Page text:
In many cases, this default will not be a problem. However, if you really want case-sensitive comparisons on a particular column or table, you would change the column or table to use the utf8_bin collation. The main thing to be aware of in this case is that if you are using MySQLdb 1.2.2, the database backend in Django will then return bytestrings (instead of unicode strings) for any character fields it returns receive from the database. This is a strong variation from Django's normal practice of always returning unicode strings. It is up to you, the developer, to handle the fact that you will receive bytestrings if you configure your table(s) to use utf8_bin collation. Django itself should work smoothly with such columns, but if your code must be prepared to call django.utils.encoding.smart_unicode() at times if it really wants to work with consistent data -- Django will not do this for you (the database backend layer and the model population layer are separated internally so the database layer doesn't know it needs to make this conversion in this one particular case).

If you're using MySQLdb 1.2.1p2, Django's standard CharField class will return unicode strings even with utf8_bin collation. However, TextField fields will be returned as an array.array instance (from Python's standard array module). There isn't a lot Django can do about that, since, again, the information needed to make the necessary conversions isn't available when the data is read in from the database. This problem was fixed in MySQLdb 1.2.2, so if you want to use TextField with utf8_bin collation, upgrading to version 1.2.2 and then dealing with the bytestrings (which shouldn't be too difficult) is the recommended solution.

Should you decide to use utf8_bin collation for some of your tables with MySQLdb 1.2.1p2, you should still use utf8_collation_ci_swedish (the default) collation for the django.contrib.sessions.models.Session table (usually called django_session) and the django.contrib.admin.models.LogEntry table (usually called django_admin_log). Those are the two standard tables that use TextField internally.

Connecting to the database

Refer to the settings documentation.

Connection settings are used in this order:

  3. MySQL option files.

In other words, if you set the name of the database in DATABASE_OPTIONS, this will take precedence over DATABASE_NAME, which would override anything in a MySQL option file.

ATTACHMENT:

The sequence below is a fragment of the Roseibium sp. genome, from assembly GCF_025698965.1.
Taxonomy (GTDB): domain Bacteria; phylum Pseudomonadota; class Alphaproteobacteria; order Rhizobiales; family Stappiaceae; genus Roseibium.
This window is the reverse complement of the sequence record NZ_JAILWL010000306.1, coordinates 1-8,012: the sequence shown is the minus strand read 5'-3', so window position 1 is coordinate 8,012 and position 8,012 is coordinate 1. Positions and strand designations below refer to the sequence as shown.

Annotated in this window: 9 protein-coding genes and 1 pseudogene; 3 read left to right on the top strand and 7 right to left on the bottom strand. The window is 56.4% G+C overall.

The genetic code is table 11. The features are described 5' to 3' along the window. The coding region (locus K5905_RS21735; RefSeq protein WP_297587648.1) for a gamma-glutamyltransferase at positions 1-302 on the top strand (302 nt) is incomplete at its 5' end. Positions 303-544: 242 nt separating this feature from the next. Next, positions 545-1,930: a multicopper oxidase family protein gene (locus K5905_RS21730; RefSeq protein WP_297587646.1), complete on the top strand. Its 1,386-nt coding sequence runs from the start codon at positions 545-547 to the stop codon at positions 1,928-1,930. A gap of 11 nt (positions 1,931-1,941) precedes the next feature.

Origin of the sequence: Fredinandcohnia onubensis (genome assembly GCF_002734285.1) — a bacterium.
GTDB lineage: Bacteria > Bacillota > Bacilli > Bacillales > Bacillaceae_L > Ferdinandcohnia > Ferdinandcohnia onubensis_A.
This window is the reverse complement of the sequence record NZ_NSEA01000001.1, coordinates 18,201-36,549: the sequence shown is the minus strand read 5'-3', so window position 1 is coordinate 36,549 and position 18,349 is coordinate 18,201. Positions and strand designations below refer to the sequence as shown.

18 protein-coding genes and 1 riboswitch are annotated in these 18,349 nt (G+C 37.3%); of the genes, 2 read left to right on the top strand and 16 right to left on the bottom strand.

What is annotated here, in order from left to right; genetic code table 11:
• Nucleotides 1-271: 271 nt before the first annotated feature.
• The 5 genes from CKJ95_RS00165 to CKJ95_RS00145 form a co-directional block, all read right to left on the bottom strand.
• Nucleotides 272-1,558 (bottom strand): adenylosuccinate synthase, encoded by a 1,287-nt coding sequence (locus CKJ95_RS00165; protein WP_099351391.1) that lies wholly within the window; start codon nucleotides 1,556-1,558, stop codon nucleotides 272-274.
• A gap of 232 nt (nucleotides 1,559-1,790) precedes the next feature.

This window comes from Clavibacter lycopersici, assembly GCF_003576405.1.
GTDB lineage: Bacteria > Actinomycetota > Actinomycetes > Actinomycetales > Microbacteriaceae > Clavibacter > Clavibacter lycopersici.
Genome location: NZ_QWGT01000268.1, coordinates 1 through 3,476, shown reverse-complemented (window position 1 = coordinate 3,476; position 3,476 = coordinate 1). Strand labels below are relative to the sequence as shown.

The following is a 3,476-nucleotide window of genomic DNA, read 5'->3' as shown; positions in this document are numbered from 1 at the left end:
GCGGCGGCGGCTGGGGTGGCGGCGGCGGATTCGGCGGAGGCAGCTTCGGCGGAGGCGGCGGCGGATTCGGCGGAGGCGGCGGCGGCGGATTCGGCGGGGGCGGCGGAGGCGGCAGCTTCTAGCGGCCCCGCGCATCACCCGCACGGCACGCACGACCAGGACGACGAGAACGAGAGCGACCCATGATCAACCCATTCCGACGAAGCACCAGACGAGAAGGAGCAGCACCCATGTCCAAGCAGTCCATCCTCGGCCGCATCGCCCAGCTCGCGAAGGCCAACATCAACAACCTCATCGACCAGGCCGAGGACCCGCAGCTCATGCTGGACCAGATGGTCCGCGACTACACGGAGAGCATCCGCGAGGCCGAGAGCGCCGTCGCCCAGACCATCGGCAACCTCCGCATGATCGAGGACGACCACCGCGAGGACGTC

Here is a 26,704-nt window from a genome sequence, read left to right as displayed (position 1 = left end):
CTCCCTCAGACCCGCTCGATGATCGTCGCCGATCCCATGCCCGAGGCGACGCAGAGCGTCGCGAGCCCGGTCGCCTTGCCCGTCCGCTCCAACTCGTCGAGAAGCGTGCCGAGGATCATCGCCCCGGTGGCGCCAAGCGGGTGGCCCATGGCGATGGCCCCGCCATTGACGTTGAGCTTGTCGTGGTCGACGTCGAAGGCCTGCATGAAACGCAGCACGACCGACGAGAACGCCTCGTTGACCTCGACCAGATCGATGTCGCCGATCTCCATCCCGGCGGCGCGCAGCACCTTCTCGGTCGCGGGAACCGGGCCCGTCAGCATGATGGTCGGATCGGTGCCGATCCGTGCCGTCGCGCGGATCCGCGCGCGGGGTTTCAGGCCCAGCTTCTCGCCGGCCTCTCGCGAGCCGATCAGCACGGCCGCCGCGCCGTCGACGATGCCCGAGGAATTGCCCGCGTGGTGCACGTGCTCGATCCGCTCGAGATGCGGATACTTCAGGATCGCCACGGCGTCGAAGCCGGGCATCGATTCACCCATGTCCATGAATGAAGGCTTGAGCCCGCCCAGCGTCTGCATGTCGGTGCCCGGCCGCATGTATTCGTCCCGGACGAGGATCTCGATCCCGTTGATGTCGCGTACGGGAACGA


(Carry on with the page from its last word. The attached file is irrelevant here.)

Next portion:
Here's a sample configuration which uses a MySQL option file:

    'read_default_file': '/path/to/my.cnf',

# my.cnf
database = DATABASE_NAME
default-character-set = utf8

Several other MySQLdb connection options may be useful, such as ssl, use_unicode, init_command, and sql_mode. Consult the MySQLdb documentation for more details.

Creating your tables

When Django generates the schema, it doesn't specify a storage engine, so tables will be created with whatever default storage engine your database server is configured for. The easiest solution is to set your database server's default storage engine to the desired engine.

If you're using a hosting service and can't change your server's default storage engine, you have a couple of options.

  • After the tables are created, execute an ALTER TABLE statement to convert a table to a new storage engine (such as InnoDB):


    This can be tedious if you have a lot of tables.

  • Another option is to use the init_command option for MySQLdb prior to creating your tables:

       "init_command": "SET storage_engine=INNODB",

    This sets the default storage engine upon connecting to the database. After your tables have been created, you should remove this option.

  • Another method for changing the storage engine is described in AlterModelOnSyncDB.

Notes on specific fields

Boolean fields

Since MySQL doesn't have a direct BOOLEAN column type, Django uses a TINYINT column with values of 1 and 0 to store values for the BooleanField model field. Refer to the documentation of that field for more details, but usually this won't be something that will matter unless you're printing out the field values and are expecting to see True and False..

Character fields

Any fields that are stored with VARCHAR column types have their max_length restricted to 255 characters if you are using unique=True for the field. This affects CharField, SlugField and CommaSeparatedIntegerField.

Furthermore, if you are using a version of MySQL prior to 5.0.3, all of those column types have a maximum length restriction of 255 characters, regardless of whether unique=True is specified or not.

SQLite notes

SQLite provides an excellent development alternative for applications that are predominantly read-only or require a smaller installation footprint. As with all database servers, though, there are some differences that are specific to SQLite that you should be aware of.

String matching for non-ASCII strings

SQLite doesn't support case-insensitive matching for non-ASCII strings. Some possible workarounds for this are documented at, but they are not utilised by the default SQLite backend in Django. Therefore, if you are using the iexact lookup type in your queryset filters, be aware that it will not work as expected for non-ASCII strings.

Version 3.5.9

The Ubuntu "Intrepid Ibex" (8.10) SQLite 3.5.9-3 package contains a bug that causes problems with the evaluation of query expressions. If you are using Ubuntu "Intrepid Ibex", you will need to update the package to version 3.5.9-3ubuntu1 or newer (recommended) or find an alternate source for SQLite packages, or install SQLite from source.

At one time, Debian Lenny shipped with the same malfunctioning SQLite 3.5.9-3 package. However the Debian project has subsequently issued updated versions of the SQLite package that correct these bugs. If you find you are getting unexpected results under Debian, ensure you have updated your SQLite package to 3.5.9-5 or later.

The problem does not appear to exist with other versions of SQLite packaged with other operating systems.

Version 3.6.2

SQLite version 3.6.2 (released August 30, 2008) introduced a bug into SELECT DISTINCT handling that is triggered by, amongst other things, Django's DateQuerySet (returned by the dates() method on a queryset).

You should avoid using this version of SQLite with Django. Either upgrade to 3.6.3 (released September 22, 2008) or later, or downgrade to an earlier version of SQLite.

Using newer versions of the SQLite DB-API 2.0 driver

New in Django 1.1: Please, see the release notes